EngagementCultureWhy flexible working is good in the workplace

Why flexible working is good in the workplace

One of the biggest changes in work over the last 20 years is the opportunity to work flexibly, and particularly from home. Advances in technology have allowed people to work from their kitchens, home offices, or closest Starbucks… and there are costs and benefits to this new way of working.

I was talking to some new parents recently, and one new mum told me how worried she was about suggesting part-time working: “Do I look like I’m not bothered anymore? Has my baby replaced my career?” she asked.

Her tendency was to over-work to prove that she was still a top employee… putting in extra hours and working on the days she was supposed to be non-working. Another new mum said that she was expected to work on her ‘off’ days and was even invited to regular conference calls. Yet another said that she worked part-time but no changes had been made to her role, so she was effectively supposed to be working fulltime in part-time hours, for less money.

When flexible working is effective, it can be a great thing – whether it’s part-time, condensed hours, term-time working or home working – it gives the employee the flexibility to balance their work and their lives. It works for people at all states of their lives; whether people want to combine work with studies, or fit around family life, or reduce working hours rather than retire completely. The benefits for the employer are multiple: retention of staff and their knowledge, increase in engagement and motivation and reduction in turnover.

Employees also welcome the opportunity to work flexibly; Powwownow’s Flexible Working survey 2017 states that 67% of employees wish they were offered flexible working, and 58% of people believe that working away from the office would help them be more motivated, and even 40% would choose it over a pay rise.

It reduces travel time, allows someone to work with no interruptions – or with the right kind of interruptions such as taking the dog for a walk at lunchtime – and can have a huge impact on quality of life.

My colleague and clinical director at London Doctors Clinic, Dr Daniel Fenton, suggests that working from home has health benefits. For instance, it may encourage healthier eating habits as you’re more likely to prepare your own lunch, as opposed to a pre-packaged sandwich, ready meal, or eating out. He says that you’re also more likely to eat breakfast, a meal often missed by busy commuters. He explains that eating breakfast sets you up well for the day, and your cognitive function is likely to be better, meaning a better memory and concentration which will hopefully lead to increased productivity.

However, if the employee or the employer doesn’t manage it properly, the impact of flexible working can be negative.

So what can go wrong?

Feeling that you need to “do it all” can have a dire effect on your mental health with too much pressure coming from the need to be ‘perfect’. Therefore, expecting someone to do a full-time job in part-time hours is unrealistic for the employee, and the employer. Homeworking can be lonely. Dr Fenton says, “The lack of social interaction can be detrimental to an individuals’ mental health. It is easy to become low in mood and anxious when having to deal with a large work load in total isolation. Feeling disconnected from the workplace can result in substantial stress. It is not uncommon for those working from home to regularly suffer with poor sleep patterns. People underestimate the benefits gained from routines. By staying in bed, or working in your pyjamas, you can lose sight of time and this can upset the natural circadian rhythm.”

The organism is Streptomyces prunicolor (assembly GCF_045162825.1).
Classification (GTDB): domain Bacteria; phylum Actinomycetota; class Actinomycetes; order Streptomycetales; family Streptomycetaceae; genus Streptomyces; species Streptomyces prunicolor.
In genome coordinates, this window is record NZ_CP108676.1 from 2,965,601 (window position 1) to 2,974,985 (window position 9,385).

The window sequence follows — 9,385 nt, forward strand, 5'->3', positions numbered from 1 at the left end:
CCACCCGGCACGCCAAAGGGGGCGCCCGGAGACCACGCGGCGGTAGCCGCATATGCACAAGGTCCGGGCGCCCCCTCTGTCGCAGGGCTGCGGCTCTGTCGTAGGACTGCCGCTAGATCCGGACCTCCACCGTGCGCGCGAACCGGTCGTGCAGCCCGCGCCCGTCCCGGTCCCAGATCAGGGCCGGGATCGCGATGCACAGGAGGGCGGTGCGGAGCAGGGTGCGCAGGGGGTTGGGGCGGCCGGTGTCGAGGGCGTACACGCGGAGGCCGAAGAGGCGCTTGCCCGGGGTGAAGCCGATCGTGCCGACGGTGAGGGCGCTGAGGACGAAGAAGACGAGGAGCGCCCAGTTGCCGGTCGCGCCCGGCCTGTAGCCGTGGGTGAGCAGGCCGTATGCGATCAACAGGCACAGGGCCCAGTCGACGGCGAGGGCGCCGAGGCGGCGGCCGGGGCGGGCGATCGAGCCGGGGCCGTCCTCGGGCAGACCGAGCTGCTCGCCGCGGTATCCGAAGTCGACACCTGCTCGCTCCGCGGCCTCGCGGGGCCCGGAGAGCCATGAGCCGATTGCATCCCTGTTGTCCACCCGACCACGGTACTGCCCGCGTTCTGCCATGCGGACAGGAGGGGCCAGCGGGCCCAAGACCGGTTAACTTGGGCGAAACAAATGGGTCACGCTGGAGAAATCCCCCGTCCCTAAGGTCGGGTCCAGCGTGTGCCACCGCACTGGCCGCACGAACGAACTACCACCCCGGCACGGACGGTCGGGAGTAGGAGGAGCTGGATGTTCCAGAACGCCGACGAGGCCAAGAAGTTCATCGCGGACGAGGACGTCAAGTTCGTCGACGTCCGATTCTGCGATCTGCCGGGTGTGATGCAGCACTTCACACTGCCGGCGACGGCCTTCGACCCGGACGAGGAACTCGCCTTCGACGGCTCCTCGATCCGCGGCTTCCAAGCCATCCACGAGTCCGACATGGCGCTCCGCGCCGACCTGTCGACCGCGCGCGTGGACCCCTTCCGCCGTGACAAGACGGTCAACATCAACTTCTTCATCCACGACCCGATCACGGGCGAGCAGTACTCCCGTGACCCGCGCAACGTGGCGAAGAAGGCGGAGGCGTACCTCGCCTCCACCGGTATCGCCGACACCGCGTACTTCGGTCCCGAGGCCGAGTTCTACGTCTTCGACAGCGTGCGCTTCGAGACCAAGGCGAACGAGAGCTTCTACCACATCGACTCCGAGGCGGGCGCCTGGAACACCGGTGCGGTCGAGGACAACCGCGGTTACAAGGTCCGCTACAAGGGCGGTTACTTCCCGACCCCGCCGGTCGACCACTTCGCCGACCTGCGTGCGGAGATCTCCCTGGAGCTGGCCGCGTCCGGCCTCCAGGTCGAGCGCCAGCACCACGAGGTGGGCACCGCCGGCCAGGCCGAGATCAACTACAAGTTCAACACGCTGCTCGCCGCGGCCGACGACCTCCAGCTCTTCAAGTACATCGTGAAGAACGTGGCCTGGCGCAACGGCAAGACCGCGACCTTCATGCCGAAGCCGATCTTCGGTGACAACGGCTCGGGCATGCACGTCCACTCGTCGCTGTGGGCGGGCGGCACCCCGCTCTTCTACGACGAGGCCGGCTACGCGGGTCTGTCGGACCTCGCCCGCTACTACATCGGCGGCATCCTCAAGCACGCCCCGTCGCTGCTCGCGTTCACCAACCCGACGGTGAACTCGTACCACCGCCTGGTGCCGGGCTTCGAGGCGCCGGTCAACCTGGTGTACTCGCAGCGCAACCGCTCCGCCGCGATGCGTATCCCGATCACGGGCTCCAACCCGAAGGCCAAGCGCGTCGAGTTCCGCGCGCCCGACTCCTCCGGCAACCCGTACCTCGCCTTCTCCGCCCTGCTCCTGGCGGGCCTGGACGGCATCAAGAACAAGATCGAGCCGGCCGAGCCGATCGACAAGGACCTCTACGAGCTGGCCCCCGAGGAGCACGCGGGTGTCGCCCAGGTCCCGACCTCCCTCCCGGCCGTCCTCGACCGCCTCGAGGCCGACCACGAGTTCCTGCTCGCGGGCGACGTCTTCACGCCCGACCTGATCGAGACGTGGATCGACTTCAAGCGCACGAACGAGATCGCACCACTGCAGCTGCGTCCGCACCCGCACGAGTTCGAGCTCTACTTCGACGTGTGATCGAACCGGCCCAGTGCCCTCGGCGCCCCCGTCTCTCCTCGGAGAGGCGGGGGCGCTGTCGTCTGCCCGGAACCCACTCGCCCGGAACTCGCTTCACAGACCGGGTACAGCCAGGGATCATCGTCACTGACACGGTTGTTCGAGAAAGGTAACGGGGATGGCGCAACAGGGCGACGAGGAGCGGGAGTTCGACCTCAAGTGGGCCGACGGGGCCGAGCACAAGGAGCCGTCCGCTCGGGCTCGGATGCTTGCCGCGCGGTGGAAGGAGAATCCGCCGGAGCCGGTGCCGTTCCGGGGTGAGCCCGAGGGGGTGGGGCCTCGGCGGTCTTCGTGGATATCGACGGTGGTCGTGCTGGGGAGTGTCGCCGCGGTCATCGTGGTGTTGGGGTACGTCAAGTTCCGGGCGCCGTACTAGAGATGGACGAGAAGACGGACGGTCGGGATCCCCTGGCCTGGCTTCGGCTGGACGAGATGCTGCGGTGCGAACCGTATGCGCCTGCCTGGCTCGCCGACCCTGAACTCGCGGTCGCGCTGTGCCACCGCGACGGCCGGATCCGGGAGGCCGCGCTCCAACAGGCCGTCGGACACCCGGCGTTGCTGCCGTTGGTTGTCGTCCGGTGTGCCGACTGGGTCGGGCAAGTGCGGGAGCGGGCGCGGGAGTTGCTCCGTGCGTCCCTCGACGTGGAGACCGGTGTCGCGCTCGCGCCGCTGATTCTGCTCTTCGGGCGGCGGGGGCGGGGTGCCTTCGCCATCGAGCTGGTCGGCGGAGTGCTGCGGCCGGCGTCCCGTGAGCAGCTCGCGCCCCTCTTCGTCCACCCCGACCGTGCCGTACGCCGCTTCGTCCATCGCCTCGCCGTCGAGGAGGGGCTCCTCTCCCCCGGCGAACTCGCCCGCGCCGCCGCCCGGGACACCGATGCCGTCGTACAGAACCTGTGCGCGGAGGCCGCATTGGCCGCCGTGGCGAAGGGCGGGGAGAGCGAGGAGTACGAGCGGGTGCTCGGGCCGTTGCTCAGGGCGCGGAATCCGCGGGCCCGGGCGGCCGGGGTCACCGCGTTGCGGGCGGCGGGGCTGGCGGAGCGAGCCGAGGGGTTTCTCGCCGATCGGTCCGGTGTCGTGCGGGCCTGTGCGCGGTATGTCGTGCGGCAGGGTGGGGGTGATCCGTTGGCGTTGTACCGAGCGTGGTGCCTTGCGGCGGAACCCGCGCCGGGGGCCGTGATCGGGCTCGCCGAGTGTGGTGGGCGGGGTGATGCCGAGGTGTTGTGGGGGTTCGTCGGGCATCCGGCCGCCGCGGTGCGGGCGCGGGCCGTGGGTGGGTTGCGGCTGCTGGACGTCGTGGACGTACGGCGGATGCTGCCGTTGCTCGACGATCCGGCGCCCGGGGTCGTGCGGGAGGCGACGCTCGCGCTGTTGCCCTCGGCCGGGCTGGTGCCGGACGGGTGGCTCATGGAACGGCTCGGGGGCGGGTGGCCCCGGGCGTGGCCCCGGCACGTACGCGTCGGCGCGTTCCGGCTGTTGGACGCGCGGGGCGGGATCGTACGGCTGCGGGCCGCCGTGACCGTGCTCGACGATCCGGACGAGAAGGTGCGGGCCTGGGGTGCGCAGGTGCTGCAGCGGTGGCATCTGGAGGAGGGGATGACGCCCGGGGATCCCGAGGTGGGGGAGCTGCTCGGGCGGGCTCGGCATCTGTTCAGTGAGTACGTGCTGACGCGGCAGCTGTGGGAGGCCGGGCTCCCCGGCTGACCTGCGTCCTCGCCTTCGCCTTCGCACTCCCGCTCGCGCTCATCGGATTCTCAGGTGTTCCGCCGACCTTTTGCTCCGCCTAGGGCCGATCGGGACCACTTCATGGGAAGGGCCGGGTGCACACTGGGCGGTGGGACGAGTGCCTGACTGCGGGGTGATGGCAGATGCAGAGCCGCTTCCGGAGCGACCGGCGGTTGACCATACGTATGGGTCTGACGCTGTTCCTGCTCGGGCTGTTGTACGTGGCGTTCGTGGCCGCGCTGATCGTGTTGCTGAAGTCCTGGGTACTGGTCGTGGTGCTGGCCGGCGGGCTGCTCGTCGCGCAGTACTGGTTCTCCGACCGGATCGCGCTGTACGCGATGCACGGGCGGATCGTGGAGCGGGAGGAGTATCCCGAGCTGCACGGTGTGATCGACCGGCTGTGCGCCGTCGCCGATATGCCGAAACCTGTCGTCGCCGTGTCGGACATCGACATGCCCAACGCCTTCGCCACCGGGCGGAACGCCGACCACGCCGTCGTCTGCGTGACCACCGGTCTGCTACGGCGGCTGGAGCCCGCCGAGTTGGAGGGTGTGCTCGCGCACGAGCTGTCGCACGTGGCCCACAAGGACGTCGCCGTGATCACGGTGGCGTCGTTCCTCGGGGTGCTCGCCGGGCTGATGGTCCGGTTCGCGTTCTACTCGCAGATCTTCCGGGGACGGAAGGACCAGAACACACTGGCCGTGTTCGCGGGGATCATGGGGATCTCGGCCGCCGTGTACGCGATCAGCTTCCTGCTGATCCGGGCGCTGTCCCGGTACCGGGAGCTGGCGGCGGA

How do we reduce the negative impacts of flexible working, and celebrate the positives? These are my top tips for managers and employees.


  • Make sure you understand what the flexibility means. If it’s not to work on a Wednesday, don’t invite them to meetings on a Wednesday!
  • Reduce workload in line with the reduced hours. Flexible working is not working fulltime in part-time hours, which will only increase stress and anxiety, as well as feelings of resentment.
  • Remember the homeworkers. Working alone can feel isolating so finding ways to include people in team activities is important: not just an invite to a team meeting over Skype or the phone, but also social activities.
  • Keep an eye on the mental health of flexible workers. Do they seem stressed? Has their behaviour changed? Ask for extra support if you’re worried, such as from HR or a private GP practise.


  • Be clear about the hours or days you work, and whilst some flex is important, it should be unusual rather than the norm.
  • Make sure you continue to have social relationships whether you’re part-time or a homeworker: make time to pop into the office and meet your colleagues. Whilst technology is great, nothing beats face to face for building and developing relationships.
  • Talk to your manager about the technology you can use to stay in touch: Skype, mobile, email, WhatsApp, instant messaging apps… There are a host of ways to stay connected.
  • Set aside a particular space to work where you won’t be interrupted.
  • If you’ve moved to part-time working, don’t feel guilty if you’re not doing everything you were doing. Naturally, your workload should reduce.
  • If you’re feeling stressed by your flexible working, talk to your manager or HR to try to resolve the situation and reduce your stress.
  • Enjoy it!!

By Vicki Field, HR Director at London Doctors Clinic

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